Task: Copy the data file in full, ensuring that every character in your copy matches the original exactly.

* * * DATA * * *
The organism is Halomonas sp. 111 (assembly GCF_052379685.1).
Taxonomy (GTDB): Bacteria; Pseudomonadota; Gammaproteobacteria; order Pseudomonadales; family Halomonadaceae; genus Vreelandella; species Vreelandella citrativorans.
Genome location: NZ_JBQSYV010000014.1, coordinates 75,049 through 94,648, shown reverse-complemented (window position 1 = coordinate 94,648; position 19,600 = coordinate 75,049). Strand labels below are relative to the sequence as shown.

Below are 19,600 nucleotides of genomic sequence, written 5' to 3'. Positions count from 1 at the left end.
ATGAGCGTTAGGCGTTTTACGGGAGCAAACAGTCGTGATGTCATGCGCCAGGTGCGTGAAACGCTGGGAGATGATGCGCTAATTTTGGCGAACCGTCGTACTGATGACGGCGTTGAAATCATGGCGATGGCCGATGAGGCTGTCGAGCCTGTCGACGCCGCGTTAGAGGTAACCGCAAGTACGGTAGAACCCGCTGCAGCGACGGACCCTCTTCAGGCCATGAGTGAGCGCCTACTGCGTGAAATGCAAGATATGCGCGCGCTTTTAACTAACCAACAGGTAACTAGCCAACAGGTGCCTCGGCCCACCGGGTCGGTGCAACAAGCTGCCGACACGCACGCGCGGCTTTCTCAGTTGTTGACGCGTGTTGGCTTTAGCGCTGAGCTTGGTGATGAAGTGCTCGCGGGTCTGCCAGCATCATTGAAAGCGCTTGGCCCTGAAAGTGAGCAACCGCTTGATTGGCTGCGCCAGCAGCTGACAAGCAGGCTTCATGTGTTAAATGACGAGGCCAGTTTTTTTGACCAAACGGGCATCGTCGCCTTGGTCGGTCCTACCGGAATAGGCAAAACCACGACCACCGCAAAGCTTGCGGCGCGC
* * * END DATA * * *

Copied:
The organism is Halomonas sp. 111 (assembly GCF_052379685.1).
Taxonomy (GTDB): Bacteria; Pseudomonadota; Gammaproteobacteria; order Pseudomonadales; family Halomonadaceae; genus Vreelandella; species Vreelandella citrativorans.
Genome location: NZ_JBQSYV010000014.1, coordinates 75,049 through 94,648, shown reverse-complemented (window position 1 = coordinate 94,648; position 19,600 = coordinate 75,049). Strand labels below are relative to the sequence as shown.

Below are 19,600 nucleotides of genomic sequence, written 5' to 3'. Positions count from 1 at the left end.
ATGAGCGTTAGGCGTTTTACGGGAGCAAACAGTCGTGATGTCATGCGCCAGGTGCGTGAAACGCTGGGAGATGATGCGCTAATTTTGGCGAACCGTCGTACTGATGACGGCGTTGAAATCATGGCGATGGCCGATGAGGCTGTCGAGCCTGTCGACGCCGCGTTAGAGGTAACCGCAAGTACGGTAGAACCCGCTGCAGCGACGGACCCTCTTCAGGCCATGAGTGAGCGCCTACTGCGTGAAATGCAAGATATGCGCGCGCTTTTAACTAACCAACAGGTAACTAGCCAACAGGTGCCTCGGCCCACCGGGTCGGTGCAACAAGCTGCCGACACGCACGCGCGGCTTTCTCAGTTGTTGACGCGTGTTGGCTTTAGCGCTGAGCTTGGTGATGAAGTGCTCGCGGGTCTGCCAGCATCATTGAAAGCGCTTGGCCCTGAAAGTGAGCAACCGCTTGATTGGCTGCGCCAGCAGCTGACAAGCAGGCTTCATGTGTTAAATGACGAGGCCAGTTTTTTTGACCAAACGGGCATCGTCGCCTTGGTCGGTCCTACCGGAATAGGCAAAACCACGACCACCGCAAAGCTTGCGGCGCGC